Mexican gunfight between army and civilians leaves 15 dead.

A gunfight between security forces and armed civilians in Mexico’s south-western state of Guerrero has left 15 people dead, in the second mass killing to shake the country in as many days.

The Guerrero state public security spokesman, Roberto Álvarez, said 14 civilians and one soldier died in the shootout in the municipality of Tepochica, near Iguala, a city notorious for the 2014 disappearances of 43 student teachers.

'They were sent to the slaughter': Mexico mourns 13 police killed in cartel ambush

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A photograph of the aftermath seen by Reuters showed two slain civilians, one of them hanging limply off the side of a battered pickup truck that had been riddled with bullets as security forces patrolled the area.

Defending his security strategy after suspected cartel gunmen killed 13 police a day earlier in the neighbouring western state of Michoacán, President Andrés Manuel López Obrador blamed past administrations for Mexico’s chronic violence.

However, the latest carnage is likely to increase pressure on López Obrador to get a grip on a problem he pledged to tackle when he took office last December.

Guerrero and Michoacán are two of Mexico’s most violent and lawless states, where rival drug gangs have battled to control smuggling routes to the Pacific and interior of the country.

The leftist López Obrador told a news conference the ambush in Michoacán was “very regrettable” but reiterated that his commitment to greater spending on security and fighting the root causes of violence would eventually pay dividends.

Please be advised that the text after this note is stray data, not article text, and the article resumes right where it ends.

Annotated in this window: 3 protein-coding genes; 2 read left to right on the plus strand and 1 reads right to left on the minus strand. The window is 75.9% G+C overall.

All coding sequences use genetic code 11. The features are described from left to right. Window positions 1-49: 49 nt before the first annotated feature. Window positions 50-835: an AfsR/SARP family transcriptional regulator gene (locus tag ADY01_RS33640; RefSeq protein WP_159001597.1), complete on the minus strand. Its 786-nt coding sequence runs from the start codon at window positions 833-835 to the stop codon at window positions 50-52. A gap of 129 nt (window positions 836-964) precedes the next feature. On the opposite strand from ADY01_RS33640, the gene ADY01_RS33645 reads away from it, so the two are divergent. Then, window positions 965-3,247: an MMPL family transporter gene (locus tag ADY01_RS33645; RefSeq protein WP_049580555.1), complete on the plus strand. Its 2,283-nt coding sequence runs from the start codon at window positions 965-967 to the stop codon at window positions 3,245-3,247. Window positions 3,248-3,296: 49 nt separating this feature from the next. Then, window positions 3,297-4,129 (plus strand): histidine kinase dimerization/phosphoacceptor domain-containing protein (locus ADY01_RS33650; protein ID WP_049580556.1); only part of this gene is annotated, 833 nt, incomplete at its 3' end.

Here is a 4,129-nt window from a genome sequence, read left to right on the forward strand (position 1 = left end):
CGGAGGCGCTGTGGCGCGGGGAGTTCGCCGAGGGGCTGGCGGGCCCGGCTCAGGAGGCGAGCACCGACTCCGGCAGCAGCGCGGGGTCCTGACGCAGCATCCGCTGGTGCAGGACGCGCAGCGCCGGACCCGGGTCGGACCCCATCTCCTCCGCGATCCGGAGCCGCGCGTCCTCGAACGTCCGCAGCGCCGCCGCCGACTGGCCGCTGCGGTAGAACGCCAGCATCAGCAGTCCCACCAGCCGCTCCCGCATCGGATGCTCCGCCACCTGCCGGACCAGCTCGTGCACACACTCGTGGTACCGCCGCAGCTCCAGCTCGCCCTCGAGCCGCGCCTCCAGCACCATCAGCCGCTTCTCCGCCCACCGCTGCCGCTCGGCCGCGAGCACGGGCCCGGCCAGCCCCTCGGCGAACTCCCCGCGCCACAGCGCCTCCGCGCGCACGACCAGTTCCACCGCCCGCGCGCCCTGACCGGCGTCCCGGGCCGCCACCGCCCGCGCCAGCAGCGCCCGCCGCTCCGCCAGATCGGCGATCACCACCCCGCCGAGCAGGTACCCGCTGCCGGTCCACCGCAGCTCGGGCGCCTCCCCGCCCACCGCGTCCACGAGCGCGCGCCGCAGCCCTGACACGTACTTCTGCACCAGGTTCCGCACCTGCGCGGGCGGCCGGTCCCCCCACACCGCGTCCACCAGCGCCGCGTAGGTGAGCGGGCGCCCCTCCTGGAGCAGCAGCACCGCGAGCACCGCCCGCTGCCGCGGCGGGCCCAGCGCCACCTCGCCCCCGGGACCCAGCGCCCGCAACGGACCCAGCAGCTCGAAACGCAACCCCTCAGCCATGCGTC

“I’m optimistic we’ll secure peace … we’re completely dedicated to this issue, but [past governments] allowed it to grow,” said López Obrador, who has criticised past efforts for taking a confrontational approach to battling crime.

Homicides in Mexico this year are on track to surpass last year’s record.

Photos of the Michoacán crime scene on social media showed bullet-riddled police vehicles set on fire, as well as bodies of dead officers on the ground.

After taking office, López Obrador created a militarised national guard police force to contain the violence.

But many of the national guard have instead been deployed to police Mexico’s borders to placate the US president, Donald Trump, who has threatened to impose tariffs if López Obrador does not reduce the flow of US-bound migrants from Central America.

The city of Iguala pitched Mexico’s chronic security problems into the glare of international media after the 43 trainee teachers were abducted by a drug gang in cahoots with corrupt local police on the night of 26 September 2014.

The resulting scandal battered the reputation of Mexico’s former president Enrique Peña Nieto and helped propel López Obrador into office.

The last government said the drug gang killed and incinerated the youths, although investigators only ever definitively identified the remains of one of them.

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